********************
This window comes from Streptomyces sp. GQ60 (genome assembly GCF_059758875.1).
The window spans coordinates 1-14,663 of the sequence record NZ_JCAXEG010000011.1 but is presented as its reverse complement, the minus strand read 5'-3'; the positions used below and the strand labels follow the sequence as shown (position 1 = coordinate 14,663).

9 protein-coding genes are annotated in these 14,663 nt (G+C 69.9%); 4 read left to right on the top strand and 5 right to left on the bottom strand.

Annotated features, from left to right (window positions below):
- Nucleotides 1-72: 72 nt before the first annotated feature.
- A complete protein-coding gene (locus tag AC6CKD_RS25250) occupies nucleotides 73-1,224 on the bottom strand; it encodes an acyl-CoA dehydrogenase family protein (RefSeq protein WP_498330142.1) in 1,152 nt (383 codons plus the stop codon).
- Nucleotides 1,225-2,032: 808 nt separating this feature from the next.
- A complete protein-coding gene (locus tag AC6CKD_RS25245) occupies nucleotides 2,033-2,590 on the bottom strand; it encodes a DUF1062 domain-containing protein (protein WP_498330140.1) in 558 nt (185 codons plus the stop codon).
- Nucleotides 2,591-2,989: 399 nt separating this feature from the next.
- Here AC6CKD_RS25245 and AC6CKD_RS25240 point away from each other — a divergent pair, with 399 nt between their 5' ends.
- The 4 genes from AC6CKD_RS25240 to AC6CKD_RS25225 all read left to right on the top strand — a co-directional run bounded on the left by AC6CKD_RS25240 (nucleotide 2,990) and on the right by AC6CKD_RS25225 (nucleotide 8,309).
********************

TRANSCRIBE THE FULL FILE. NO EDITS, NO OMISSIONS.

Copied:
This window comes from Streptomyces sp. GQ60 (genome assembly GCF_059758875.1).
The window spans coordinates 1-14,663 of the sequence record NZ_JCAXEG010000011.1 but is presented as its reverse complement, the minus strand read 5'-3'; the positions used below and the strand labels follow the sequence as shown (position 1 = coordinate 14,663).

9 protein-coding genes are annotated in these 14,663 nt (G+C 69.9%); 4 read left to right on the top strand and 5 right to left on the bottom strand.

Annotated features, from left to right (window positions below):
- Nucleotides 1-72: 72 nt before the first annotated feature.
- A complete protein-coding gene (locus tag AC6CKD_RS25250) occupies nucleotides 73-1,224 on the bottom strand; it encodes an acyl-CoA dehydrogenase family protein (RefSeq protein WP_498330142.1) in 1,152 nt (383 codons plus the stop codon).
- Nucleotides 1,225-2,032: 808 nt separating this feature from the next.
- A complete protein-coding gene (locus tag AC6CKD_RS25245) occupies nucleotides 2,033-2,590 on the bottom strand; it encodes a DUF1062 domain-containing protein (protein WP_498330140.1) in 558 nt (185 codons plus the stop codon).
- Nucleotides 2,591-2,989: 399 nt separating this feature from the next.
- Here AC6CKD_RS25245 and AC6CKD_RS25240 point away from each other — a divergent pair, with 399 nt between their 5' ends.
- The 4 genes from AC6CKD_RS25240 to AC6CKD_RS25225 all read left to right on the top strand — a co-directional run bounded on the left by AC6CKD_RS25240 (nucleotide 2,990) and on the right by AC6CKD_RS25225 (nucleotide 8,309).